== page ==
A Hokitika councillor who needed 31 blood transfusions, whose partner and parents were told he might not survive, and who had surgeons flown from Wellington to Te Nikau Hospital in Greymouth to support local doctors treating him after a freak lawnmower incident is counting his lucky stars. Helen Murdoch reports.
A small stone, flicked off the blade of his scrub bar during a round of voluntary community service, nearly killed Hokitika councillor Latham Martin.
The 26-year-old Westland district councillor was cutting long grass on public land on the edge of Gibson Quay and the dairy factory near the railway line earlier this month.
After he had been working for two hours, danger struck.
“I felt a rock flick off the blade and hit me on the rib cage and graze my lip. I looked down and there was a small tear on my shirt. I licked my finger and touched my lip, but there was no blood.”
When a friend arrived with lunch he went to greet them and fell over.
“I got up and went down for good — flat on my back. It felt very comfortable.”
Renee Patterson got to Martin, put him in the recovery position and called an ambulance.
“Both ambulances were out of town so the paramedic team came to me. It was a blur.”
The only evidence of the blow from the rock was a drip of blood on his ribs.
However, unknown to first responders, the percussion waves from the blow between his ribs had exploded an artery, inches inside his ribcage.
It was a fast trip to Te Nikau Hospital in Greymouth, where a medical team awaited.
The medical team drained the hospital’s blood bank trying to keep him alive, and cut him from the base of his sternum and around his chest to the top of his spine to access the internal bleeding.
Incredibly, they removed two litres of blood from his chest (the average adult has five litres).
“By this stage my family was arriving.
“In theatre they took a lot of blood out of my chest. I was given 31 blood transfusions.
“They had to fly more blood in from Buller and Christchurch to renew the Greymouth bank. I am very thankful for the New Zealand Blood Service.”
“Te Nikau saved my life with everything they did. They fixed the artery and dealt with the main bleed. They did the most amazing work for a team of a very small hospital and it needs to be recognised.”
But at the time, Martin’s family were told to say goodbye.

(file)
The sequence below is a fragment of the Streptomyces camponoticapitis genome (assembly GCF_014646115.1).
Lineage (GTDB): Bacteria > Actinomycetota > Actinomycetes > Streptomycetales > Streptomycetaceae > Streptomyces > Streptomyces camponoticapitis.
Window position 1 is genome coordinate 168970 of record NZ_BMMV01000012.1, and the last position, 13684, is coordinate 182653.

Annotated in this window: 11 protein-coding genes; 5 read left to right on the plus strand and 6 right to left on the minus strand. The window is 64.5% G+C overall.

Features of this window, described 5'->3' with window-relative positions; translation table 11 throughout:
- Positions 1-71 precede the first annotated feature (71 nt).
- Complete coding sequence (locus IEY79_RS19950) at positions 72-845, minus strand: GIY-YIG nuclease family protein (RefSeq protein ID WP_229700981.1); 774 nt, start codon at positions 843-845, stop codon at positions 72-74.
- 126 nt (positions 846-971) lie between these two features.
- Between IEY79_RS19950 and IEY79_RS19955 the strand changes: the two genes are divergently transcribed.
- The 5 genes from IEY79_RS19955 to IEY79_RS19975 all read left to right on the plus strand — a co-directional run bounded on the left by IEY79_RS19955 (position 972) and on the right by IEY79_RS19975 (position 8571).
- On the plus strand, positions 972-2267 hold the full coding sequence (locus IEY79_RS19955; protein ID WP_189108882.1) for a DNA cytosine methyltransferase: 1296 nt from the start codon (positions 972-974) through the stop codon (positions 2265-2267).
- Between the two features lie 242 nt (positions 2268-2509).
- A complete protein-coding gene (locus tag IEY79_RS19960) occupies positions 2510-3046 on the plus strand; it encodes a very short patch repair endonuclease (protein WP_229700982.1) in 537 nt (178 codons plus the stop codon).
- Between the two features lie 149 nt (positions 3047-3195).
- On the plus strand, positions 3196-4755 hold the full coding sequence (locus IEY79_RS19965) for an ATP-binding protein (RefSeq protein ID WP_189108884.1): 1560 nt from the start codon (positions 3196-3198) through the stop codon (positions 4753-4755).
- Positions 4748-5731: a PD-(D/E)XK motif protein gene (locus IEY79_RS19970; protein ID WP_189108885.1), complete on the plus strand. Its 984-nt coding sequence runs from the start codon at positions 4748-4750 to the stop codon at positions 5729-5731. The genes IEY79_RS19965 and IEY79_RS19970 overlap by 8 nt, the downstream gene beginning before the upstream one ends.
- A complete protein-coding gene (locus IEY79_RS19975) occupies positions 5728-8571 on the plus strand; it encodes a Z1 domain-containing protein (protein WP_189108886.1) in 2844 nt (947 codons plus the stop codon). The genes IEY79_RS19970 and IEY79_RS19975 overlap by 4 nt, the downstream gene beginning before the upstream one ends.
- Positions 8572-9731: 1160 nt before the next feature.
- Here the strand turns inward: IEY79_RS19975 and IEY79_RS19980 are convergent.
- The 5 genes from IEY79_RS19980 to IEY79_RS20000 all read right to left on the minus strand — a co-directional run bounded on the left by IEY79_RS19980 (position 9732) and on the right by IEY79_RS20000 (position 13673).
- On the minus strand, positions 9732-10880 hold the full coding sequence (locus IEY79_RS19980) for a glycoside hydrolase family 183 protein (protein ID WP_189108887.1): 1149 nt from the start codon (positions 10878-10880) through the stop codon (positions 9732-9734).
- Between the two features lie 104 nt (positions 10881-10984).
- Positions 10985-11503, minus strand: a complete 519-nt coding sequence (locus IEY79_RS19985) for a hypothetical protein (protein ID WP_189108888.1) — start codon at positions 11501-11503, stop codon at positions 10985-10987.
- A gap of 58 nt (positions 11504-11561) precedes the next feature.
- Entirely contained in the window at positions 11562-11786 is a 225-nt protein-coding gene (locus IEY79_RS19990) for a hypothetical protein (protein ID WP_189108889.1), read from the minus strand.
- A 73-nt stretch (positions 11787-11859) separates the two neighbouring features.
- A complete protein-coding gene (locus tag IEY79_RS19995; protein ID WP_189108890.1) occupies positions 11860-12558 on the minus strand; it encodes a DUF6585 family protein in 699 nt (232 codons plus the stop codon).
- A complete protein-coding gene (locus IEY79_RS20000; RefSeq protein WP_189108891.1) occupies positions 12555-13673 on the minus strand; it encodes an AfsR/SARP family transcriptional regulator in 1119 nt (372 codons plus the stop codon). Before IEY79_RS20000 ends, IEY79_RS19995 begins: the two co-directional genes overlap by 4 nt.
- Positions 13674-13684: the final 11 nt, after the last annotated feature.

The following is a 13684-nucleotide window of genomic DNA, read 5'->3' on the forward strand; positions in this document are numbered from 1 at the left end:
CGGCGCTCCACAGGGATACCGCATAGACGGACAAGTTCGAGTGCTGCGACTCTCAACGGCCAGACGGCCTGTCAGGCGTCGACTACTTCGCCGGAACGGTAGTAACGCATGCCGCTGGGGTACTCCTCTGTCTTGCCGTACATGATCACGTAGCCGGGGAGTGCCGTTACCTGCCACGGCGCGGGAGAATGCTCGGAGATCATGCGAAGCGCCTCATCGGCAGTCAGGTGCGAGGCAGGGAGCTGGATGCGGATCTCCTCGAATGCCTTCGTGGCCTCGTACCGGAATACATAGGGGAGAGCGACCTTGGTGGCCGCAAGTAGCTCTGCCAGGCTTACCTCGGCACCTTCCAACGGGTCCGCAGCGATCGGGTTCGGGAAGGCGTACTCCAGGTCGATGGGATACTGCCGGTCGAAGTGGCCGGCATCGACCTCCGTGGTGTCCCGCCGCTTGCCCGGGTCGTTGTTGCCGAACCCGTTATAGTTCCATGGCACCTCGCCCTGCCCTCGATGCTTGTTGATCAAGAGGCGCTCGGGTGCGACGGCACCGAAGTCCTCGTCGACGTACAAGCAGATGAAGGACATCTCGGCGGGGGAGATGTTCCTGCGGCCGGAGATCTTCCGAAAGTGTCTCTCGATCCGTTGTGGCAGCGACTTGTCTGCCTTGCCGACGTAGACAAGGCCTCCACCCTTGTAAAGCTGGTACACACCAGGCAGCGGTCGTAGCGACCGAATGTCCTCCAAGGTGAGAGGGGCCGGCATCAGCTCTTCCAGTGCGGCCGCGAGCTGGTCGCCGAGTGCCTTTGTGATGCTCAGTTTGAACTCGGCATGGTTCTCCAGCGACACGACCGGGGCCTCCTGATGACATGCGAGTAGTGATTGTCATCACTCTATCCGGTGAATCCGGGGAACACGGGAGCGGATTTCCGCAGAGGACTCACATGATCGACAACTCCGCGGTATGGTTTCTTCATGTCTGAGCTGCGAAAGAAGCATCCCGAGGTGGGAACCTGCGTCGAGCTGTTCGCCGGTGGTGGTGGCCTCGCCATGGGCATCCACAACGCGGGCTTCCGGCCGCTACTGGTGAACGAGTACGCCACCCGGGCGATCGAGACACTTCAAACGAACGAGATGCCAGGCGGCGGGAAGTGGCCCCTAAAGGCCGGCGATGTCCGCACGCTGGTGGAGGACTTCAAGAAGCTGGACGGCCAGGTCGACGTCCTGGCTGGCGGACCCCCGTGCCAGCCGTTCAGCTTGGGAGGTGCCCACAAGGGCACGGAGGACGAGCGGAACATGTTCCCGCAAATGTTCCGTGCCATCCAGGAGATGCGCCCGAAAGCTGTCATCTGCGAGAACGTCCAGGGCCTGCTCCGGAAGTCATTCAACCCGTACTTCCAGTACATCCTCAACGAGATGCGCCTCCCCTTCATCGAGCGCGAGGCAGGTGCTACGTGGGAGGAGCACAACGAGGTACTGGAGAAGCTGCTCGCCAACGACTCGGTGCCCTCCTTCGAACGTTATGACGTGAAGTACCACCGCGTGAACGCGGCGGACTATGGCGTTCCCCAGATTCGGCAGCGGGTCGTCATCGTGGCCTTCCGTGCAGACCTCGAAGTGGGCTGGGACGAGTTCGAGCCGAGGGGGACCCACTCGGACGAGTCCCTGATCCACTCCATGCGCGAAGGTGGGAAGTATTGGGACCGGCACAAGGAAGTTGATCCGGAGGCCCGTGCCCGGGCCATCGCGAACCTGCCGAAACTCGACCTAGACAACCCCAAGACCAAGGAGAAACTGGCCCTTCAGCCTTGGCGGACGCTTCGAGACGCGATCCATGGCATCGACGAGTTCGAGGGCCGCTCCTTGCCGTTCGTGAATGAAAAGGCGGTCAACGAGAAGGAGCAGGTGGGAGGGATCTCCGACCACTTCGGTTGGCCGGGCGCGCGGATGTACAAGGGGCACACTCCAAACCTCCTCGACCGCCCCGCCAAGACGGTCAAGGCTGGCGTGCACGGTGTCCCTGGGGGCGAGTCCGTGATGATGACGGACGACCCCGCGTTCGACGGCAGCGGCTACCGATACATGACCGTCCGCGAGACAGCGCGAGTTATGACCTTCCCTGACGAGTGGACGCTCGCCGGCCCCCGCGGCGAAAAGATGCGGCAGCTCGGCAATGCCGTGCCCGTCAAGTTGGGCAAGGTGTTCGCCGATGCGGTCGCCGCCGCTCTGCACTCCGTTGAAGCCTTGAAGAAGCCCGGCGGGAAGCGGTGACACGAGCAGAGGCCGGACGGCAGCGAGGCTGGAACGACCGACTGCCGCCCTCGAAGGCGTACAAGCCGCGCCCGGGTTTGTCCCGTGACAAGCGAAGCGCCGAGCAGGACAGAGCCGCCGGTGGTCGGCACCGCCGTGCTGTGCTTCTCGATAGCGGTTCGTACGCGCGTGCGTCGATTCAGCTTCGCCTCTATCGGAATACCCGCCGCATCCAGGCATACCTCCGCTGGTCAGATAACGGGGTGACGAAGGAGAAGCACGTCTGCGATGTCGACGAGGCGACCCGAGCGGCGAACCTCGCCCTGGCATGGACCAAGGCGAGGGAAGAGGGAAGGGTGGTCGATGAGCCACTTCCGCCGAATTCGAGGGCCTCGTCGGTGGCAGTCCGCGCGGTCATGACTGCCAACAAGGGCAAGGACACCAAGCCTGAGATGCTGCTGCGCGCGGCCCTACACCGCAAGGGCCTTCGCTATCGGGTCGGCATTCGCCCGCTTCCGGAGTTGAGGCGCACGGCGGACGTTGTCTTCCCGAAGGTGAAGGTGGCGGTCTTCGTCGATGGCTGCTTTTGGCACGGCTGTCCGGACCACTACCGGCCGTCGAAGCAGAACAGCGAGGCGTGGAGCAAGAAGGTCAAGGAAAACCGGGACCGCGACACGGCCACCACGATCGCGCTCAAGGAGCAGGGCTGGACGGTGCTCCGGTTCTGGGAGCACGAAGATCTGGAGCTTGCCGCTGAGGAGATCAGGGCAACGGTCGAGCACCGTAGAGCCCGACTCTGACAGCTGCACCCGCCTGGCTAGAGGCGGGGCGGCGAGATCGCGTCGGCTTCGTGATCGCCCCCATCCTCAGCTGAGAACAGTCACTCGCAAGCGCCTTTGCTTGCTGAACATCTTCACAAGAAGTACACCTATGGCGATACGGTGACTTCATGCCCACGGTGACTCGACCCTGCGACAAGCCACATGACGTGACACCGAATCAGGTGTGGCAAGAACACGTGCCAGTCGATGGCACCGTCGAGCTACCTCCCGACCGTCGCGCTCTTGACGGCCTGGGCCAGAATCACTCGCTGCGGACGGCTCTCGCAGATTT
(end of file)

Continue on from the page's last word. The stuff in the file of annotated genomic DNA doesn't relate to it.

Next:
It was dire, he recalled.
“My chances of survival were pretty low and very hard for parents and [partner] Phoebe [Wilson] to hear.
“Te Nikau prepped me to be flown to Wellington. Throughout the procedure it was shifting as to if I would lose a lung or part of a lung, depending on if they could get bleeding under control — and they did.”
Meanwhile, a surgical team from Capital and Coast DHB in Wellington had been flown into Hokitika and driven at speed to Te Nikau Hospital.
Wellington did not usually take West Coast patients, but for some reason he could not be flown to Christchurch, he said.
The team of surgeons stabilised him and, with more blood on board, got him back to Hokitika and into a waiting air ambulance.
“At that stage I was open, my surgical wound was only clamped. My grandmother, who is 82, came up to see me off.”
In Wellington Hospital, the cardiothoracic team extended his surgical cut to gain further access and portioned off part of his lung injured by the rock’s percussion.
“I came to in ICU and remember the breathing tube in my mouth — and the first thing I wanted was to talk. When they removed it I felt 100 per cent better. I remember a phone coming to me and it was my mother and father.
“I said, ‘Hi mum, how are you?’ … This was 8.30am and I had just got out of surgery at 3.30am.”
The incident with the rock had happened at 12.30pm, his first surgery had been at 3pm, he was airlifted at 10pm, arrived at Wellington Hospital at 1am, went into surgery and was awake again at 8.30am.
“I woke up with an upper and lower chest drain, a line in my neck going to my heart, four infusion lines, a morphine drip and a pain blocker to numb all the nerves which had been cut.
“They expected me to be in intensive care for four days — we were out in four hours.”
From ICU he went into a high dependency ward. It was very sobering, he said.
“I was thinking how lucky I am to have lived the life where I have had full functionality.
“It was life-changing.”
Martin was later flown from Wellington back to Greymouth.
“I can’t fly commercially for a while because I have a pocket of air in my chest and cannot fly too high.
Supplies from the New Zealand Blood Service helped save his life, he said, and he now wanted to work alongside the organisation for blood donations on the West Coast.
— Hokitika Guardian
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